Race, identity & private schools: the racialised rules and consequences of language use in Welkom
The experience of black students in private schools is not homogenous. While their day to day lives are concerned with school and the people inside them, their realities also include interactions and encounters happening outside the school. Socioeconomic status expectations, the way in which students use language and modes of transportation have a potential to complicate the progression of student’s days, their experience of spaces and their perceptions of selves. This research report asks how, if at all, does the racialised and racially tense backdrop of Welkom influence the social experience of being a black student in a private school. Through language, I explore the relationship between language use and place, and how this influences the performance of identity. I also look at how racialised socioeconomic expectations, structured by race, find their expression in the experience of students. From this report’s findings, I argue that the discordant experience of being a black private school student, even beyond the gates, has a substantially stressful impact on students. It permeates their exploration of identities, shapes their perception of self, and profoundly influences their experience of places. An intimate look at participants’ experiences of school and town, and an exploration of how sociocultural factors structured and reinforced by race, support the argument that the tensions of an inharmonious environment make the development and performance of identity taxing and uncomfortable for students. This report also shows the fragility of historic racial categorisations through language use, while highlighting racialisation’s bruising results through participants’ experiences.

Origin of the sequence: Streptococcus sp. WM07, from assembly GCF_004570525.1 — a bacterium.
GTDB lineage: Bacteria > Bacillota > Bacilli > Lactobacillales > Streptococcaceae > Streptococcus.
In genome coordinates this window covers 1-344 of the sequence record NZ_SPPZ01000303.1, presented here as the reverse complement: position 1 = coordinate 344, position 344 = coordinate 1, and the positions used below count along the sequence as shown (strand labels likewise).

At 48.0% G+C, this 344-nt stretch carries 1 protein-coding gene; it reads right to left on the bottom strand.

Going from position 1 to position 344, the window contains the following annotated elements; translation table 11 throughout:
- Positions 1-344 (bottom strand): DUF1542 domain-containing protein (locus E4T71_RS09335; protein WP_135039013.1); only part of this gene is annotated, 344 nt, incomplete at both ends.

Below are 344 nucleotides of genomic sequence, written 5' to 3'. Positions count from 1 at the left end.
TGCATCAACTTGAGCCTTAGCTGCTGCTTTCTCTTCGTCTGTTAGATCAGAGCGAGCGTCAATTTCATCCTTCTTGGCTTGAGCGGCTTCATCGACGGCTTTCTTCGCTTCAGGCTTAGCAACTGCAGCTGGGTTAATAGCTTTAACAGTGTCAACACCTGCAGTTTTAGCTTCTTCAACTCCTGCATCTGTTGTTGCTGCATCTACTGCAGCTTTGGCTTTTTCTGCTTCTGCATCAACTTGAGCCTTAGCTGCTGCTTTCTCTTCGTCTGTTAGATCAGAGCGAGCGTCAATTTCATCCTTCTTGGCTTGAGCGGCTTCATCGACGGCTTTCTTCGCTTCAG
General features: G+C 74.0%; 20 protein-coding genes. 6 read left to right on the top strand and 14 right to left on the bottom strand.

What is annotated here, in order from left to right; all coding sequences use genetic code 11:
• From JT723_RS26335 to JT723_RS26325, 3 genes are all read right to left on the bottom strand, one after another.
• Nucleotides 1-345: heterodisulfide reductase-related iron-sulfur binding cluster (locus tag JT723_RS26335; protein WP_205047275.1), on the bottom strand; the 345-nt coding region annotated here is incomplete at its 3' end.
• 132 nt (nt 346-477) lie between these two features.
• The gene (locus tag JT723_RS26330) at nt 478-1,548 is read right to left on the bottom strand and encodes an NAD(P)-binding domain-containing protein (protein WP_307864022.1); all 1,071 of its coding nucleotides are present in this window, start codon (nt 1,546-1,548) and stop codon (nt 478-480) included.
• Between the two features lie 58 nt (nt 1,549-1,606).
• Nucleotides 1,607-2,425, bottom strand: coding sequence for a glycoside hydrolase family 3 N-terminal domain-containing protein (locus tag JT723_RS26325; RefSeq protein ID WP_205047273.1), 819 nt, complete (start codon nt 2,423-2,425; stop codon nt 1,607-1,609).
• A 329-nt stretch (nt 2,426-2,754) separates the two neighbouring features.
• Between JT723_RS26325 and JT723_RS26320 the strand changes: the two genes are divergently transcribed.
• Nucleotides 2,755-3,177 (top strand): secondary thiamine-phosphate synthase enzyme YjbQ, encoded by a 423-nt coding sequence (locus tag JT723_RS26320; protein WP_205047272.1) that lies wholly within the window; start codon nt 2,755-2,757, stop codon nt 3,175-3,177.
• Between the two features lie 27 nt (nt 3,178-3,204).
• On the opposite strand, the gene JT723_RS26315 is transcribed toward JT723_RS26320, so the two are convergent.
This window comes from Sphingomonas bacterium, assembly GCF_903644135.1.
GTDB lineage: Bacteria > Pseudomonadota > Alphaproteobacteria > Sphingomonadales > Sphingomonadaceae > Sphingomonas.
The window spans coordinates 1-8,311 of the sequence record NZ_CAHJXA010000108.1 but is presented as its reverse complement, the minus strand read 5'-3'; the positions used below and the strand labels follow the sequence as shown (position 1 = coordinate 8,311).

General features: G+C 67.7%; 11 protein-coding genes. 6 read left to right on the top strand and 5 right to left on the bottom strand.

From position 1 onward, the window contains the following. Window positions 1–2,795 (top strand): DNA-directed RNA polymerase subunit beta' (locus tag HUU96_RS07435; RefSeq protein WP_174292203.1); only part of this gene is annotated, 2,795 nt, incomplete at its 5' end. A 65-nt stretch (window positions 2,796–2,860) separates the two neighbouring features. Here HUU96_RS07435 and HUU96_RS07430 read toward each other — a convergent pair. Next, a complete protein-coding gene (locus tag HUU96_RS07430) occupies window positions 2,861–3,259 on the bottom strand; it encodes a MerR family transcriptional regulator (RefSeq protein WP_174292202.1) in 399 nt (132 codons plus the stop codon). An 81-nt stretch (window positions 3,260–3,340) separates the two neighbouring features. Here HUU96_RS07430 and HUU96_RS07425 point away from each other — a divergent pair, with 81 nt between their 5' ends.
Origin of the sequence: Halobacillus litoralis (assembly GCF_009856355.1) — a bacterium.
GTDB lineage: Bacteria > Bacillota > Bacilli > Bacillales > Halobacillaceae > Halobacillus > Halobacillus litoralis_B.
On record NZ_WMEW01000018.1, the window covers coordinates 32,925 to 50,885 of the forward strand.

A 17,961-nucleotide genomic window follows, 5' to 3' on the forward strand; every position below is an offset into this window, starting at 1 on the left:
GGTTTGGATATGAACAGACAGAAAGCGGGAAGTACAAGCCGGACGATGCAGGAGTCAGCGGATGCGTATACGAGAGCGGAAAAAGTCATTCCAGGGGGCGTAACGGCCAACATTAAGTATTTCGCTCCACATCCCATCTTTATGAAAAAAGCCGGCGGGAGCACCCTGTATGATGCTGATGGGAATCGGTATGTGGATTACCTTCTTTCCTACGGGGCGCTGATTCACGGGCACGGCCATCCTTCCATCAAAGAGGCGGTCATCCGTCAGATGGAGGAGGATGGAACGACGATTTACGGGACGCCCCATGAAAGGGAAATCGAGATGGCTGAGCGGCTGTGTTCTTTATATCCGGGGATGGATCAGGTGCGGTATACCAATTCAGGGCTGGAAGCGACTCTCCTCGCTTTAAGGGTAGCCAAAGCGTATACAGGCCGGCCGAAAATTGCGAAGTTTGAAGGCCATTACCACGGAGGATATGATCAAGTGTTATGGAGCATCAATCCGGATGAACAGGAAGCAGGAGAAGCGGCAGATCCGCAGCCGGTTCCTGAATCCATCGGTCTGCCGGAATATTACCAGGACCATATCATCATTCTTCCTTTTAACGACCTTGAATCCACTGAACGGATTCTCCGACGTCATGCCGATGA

A research report submitted in partial fulfilment of the requirement for the degree of Master of Arts in in Anthropology to the Faculty of Humanities, University of the Witwatersrand, 2022